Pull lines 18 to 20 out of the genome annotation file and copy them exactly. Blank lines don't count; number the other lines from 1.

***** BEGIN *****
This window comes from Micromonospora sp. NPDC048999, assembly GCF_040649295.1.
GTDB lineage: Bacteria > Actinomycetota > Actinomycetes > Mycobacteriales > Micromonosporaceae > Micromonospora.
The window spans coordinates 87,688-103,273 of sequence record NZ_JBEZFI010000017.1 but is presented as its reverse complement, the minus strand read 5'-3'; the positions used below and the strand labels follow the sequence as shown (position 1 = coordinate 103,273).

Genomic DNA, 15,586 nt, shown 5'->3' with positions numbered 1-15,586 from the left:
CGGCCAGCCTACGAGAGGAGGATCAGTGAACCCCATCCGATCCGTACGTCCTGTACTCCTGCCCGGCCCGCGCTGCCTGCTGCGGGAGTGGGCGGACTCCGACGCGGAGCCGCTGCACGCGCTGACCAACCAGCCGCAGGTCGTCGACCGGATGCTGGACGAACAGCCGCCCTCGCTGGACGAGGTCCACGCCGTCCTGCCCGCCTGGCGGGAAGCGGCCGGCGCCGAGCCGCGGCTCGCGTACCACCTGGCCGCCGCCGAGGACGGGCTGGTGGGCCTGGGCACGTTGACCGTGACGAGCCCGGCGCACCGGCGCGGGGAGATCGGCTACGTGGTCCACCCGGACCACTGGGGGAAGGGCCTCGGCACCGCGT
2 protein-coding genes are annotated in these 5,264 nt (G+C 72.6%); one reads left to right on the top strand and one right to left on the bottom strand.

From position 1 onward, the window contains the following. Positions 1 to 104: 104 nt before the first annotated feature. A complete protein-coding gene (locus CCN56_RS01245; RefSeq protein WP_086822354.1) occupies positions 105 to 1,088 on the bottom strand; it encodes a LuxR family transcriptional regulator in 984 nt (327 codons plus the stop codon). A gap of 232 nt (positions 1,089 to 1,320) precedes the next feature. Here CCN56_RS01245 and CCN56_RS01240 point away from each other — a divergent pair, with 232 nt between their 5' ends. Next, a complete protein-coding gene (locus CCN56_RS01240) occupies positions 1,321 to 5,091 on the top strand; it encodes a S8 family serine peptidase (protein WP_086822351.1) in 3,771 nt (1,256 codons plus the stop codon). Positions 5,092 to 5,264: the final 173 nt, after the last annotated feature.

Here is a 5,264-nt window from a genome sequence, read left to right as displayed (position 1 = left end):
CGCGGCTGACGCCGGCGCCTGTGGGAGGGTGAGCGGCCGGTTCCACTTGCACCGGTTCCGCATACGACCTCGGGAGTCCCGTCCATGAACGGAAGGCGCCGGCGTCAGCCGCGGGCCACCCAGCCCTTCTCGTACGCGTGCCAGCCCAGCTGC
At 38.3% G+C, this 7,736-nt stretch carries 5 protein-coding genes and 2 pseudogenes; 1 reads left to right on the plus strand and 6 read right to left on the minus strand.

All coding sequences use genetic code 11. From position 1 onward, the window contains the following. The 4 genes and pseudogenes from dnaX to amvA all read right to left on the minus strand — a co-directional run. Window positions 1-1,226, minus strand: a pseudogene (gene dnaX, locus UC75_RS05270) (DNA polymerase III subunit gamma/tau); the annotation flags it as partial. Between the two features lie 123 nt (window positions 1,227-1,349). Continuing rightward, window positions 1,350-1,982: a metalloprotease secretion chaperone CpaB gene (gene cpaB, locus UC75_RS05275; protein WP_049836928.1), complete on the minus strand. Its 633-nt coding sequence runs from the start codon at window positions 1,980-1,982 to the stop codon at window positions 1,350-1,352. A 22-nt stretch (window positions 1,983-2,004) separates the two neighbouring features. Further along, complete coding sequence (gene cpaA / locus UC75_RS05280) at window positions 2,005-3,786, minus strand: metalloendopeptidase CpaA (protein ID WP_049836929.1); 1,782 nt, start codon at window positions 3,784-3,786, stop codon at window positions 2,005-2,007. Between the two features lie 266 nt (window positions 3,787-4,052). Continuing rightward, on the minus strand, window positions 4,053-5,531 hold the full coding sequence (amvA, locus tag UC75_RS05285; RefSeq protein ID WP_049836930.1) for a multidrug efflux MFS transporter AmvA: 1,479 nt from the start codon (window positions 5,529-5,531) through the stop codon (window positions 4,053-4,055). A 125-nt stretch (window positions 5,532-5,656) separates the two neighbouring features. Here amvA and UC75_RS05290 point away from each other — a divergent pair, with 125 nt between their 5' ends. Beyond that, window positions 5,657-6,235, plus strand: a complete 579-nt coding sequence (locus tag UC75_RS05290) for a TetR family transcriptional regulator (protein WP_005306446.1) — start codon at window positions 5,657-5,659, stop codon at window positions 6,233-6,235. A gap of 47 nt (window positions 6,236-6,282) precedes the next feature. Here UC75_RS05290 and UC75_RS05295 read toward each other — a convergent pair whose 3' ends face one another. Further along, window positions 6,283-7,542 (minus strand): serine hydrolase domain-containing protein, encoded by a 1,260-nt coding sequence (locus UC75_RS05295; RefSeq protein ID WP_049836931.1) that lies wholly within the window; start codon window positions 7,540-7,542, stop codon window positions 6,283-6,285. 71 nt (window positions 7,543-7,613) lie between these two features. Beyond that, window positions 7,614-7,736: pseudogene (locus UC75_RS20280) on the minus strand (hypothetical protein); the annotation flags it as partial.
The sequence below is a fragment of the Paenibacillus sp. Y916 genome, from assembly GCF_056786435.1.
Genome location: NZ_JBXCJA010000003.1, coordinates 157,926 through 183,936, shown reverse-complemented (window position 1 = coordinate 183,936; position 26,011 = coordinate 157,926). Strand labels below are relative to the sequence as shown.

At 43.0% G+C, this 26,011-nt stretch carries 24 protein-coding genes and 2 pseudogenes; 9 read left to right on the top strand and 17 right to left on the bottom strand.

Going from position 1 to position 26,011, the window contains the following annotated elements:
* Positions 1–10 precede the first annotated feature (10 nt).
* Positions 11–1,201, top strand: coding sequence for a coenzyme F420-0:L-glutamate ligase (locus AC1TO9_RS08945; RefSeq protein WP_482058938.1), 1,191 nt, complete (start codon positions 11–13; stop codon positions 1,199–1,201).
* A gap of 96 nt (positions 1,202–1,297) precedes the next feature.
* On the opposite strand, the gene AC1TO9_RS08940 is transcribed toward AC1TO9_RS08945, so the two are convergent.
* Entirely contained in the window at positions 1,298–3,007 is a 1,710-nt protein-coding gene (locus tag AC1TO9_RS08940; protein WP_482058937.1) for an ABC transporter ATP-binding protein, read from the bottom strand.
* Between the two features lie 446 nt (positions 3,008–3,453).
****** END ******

* A gap of 96 nt (positions 1,202–1,297) precedes the next feature.
* On the opposite strand, the gene AC1TO9_RS08940 is transcribed toward AC1TO9_RS08945, so the two are convergent.
* Entirely contained in the window at positions 1,298–3,007 is a 1,710-nt protein-coding gene (locus tag AC1TO9_RS08940; protein WP_482058937.1) for an ABC transporter ATP-binding protein, read from the bottom strand.